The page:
For the Love of Craft Ice Cubes

Good-looking ice serve a good purpose

 


By Maryse Chevriere, Editor at The Daily Meal
This article originally appeared at The Daily Meal

I geek out over good-looking ice in a cocktail. For this, I have to thank the growing current of like-minded folks — bartenders and cocktail bloggers alike — who have championed the resurgence of craft ice. People who, if not obsessive about the aesthetics of well-made ice, certainly value its role in the construction of a quality cocktail.

It's true, you don't add ice to a glass just because it's pretty — it serves a genuine function. When asked in an interview with StarChefs what his favorite tool behind the bar was, The Varnish's Eric Alperin responded, "ice is a bartender's best friend. Once ice is introduced to a liquid it changes forever." It's an ingredient. And though rarely listed in drink recipes, the size, shape, and even flavor of the ice used to make a cocktail influences the final product. These first two characteristics in particular are important because of the way they affect how a cocktail is chilled.
According to Gianfranco Verga, an experienced bartender and consultant for Tippling Bros., the "dilution factor" is precisely why the dense, perfectly 1"x1" cubes have come into fashion at today's craft cocktail establishments.

"Mathematically, these cubes have a much smaller surface area in respect to the amount of ice than most ice shapes," he noted. "That means we can shake drinks harder and longer to get them really cold but not too watered down." 

Interestingly, Verga credits the fishing industry for the revival of great ice. Apparently the now-popular cubes, made by machines from companies like Kold-Draft, are also great for packing fish. The high demand from the fishing industry kept the machines in production and circulating until eventually, they found their way to the bar.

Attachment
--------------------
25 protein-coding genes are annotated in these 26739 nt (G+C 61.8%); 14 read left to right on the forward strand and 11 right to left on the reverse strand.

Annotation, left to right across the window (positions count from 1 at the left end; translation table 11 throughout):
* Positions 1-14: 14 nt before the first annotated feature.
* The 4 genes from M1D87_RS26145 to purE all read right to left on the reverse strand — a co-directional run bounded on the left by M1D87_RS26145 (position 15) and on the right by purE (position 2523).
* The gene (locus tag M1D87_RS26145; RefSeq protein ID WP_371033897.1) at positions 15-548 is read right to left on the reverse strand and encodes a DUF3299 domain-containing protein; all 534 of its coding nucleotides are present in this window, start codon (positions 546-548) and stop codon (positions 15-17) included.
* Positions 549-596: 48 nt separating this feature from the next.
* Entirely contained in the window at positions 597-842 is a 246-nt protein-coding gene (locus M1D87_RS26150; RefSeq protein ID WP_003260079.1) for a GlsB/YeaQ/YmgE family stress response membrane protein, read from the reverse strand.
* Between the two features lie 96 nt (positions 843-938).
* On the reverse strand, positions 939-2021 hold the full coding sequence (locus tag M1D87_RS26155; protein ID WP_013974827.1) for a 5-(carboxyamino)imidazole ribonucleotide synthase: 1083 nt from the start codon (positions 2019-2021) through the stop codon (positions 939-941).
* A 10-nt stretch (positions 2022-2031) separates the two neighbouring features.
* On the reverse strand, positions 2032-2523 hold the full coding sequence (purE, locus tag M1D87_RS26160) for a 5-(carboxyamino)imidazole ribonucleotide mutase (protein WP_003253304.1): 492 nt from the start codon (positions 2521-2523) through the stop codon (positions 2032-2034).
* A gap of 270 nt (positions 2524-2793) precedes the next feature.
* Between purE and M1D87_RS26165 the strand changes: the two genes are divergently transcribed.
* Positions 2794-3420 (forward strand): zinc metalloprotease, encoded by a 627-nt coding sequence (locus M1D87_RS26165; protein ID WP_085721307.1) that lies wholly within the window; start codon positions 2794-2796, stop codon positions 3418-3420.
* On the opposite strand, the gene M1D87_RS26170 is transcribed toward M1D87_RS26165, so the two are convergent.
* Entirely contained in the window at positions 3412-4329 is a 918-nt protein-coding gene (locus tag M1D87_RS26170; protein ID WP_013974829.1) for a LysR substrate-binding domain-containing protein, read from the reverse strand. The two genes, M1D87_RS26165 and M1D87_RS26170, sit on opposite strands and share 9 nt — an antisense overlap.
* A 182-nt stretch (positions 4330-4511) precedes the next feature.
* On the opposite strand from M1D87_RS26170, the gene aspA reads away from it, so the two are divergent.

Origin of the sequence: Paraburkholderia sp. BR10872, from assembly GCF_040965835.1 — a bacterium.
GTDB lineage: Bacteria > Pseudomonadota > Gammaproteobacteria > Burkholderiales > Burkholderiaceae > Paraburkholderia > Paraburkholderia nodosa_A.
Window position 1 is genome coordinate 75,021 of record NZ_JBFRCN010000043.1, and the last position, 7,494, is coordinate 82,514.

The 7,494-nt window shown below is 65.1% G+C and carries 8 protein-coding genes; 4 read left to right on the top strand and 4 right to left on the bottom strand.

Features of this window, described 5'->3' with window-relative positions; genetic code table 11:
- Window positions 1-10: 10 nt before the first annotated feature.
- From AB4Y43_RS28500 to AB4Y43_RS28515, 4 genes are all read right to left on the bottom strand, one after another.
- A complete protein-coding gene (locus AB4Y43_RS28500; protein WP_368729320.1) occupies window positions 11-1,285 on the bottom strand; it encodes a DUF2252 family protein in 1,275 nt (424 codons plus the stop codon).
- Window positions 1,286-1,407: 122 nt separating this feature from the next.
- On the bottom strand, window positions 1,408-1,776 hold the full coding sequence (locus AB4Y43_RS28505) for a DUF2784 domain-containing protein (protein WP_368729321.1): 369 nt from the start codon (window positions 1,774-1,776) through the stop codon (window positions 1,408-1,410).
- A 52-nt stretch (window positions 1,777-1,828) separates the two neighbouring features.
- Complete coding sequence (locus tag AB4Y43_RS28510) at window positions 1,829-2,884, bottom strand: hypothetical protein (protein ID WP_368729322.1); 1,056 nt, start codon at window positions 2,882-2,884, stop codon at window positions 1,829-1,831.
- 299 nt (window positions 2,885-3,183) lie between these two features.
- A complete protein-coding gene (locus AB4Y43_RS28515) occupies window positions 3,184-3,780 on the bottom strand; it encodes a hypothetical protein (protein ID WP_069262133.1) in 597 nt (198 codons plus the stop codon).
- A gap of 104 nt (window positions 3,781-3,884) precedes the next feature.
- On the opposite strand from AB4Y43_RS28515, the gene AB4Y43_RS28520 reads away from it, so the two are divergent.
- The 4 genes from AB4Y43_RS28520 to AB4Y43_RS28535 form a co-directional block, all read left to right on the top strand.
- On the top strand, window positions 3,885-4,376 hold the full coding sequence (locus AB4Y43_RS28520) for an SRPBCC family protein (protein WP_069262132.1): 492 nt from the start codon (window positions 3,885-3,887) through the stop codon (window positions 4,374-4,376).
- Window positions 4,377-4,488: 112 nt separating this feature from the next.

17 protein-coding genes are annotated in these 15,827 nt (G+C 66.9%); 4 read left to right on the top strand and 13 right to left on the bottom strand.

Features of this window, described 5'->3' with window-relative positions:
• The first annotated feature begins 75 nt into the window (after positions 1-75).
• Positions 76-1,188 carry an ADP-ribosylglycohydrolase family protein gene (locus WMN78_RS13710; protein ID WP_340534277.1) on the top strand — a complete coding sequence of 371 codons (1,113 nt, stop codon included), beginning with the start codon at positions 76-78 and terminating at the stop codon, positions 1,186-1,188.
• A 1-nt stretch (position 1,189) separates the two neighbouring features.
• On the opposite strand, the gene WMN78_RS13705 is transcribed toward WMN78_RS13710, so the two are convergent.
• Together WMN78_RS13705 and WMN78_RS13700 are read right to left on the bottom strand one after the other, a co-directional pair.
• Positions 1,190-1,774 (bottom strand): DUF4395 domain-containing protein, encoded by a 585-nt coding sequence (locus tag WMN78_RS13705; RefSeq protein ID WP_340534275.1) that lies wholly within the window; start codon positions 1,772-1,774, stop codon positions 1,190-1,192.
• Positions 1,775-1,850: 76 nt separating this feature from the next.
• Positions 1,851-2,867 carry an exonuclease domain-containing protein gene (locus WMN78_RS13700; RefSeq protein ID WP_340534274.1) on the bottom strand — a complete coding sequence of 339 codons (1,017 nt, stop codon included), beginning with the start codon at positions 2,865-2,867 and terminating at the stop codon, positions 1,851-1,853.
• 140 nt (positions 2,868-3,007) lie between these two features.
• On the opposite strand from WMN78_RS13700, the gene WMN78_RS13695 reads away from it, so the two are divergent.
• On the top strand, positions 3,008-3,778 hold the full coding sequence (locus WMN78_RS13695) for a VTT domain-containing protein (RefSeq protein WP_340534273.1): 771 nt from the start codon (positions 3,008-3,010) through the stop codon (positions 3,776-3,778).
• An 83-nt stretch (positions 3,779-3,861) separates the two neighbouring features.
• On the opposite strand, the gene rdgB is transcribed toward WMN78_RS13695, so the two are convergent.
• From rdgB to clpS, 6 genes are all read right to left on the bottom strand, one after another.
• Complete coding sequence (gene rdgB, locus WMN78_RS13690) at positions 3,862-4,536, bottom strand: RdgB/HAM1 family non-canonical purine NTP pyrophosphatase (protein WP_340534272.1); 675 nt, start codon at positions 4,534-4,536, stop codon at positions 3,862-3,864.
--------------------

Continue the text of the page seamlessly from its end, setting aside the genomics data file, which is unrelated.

But anyone that has visited the likes of Dram and Death & Co. in New York, Alembic in San Francisco, The Violet Hour in Chicago or Cure in New Orleans, can attest that craft ice goes impressively beyond the cube. Crystal clear chunks of ice chipped to order from a giant block, jawbreaker-esque spheres, thick half-cylinders custom-molded to fit the glass.

Even though the extensive ice programs at such places require a great deal of work and a well-trained staff (not to mention can run up quite a tab for the bar itself), the trend doesn't seem to be tapering off. In fact, the soon-to-open bar Weather Up in New York's TriBeCa neighborhood, is taking the concept to almost unprecidented levels: becoming the first bar on the East Coast to do their own ice harvesting and production.

The belief is that the craft improves the product and better represents the ingredients. And at places like the Franklin Mortgage & Investment Co. in Philadelphia, where drink-sprecific pieces of ice are hand-chiseled from 40- to 50-pound blocks, the spectacle of the craft is essential to the bar experience. I mean, just look at the ice in these cocktails and tell me you aren't inspired to marvel, and order another round.

Photo credit: Maryse Chevriere

Click here for the Craft Ice Cube Slideshow.


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Comments

  • Snooth User: courgette
    124481 158

    I make my own perfect cubes with a couple of silicone trays made by Tovolo : http://www.amazon.com/Tovolo-80-120...

    I've been using them for about 5 years, I think-- unlike some of the Amazon reviewers, I've never tasted a "rubber" taste, and can't imagine why I would, as they're silicone. They work perfectly, but don't expect to be able to flip them over and have the cubes fall out-- they have to be pushed out. Not a problem when making cocktails for two, as I do.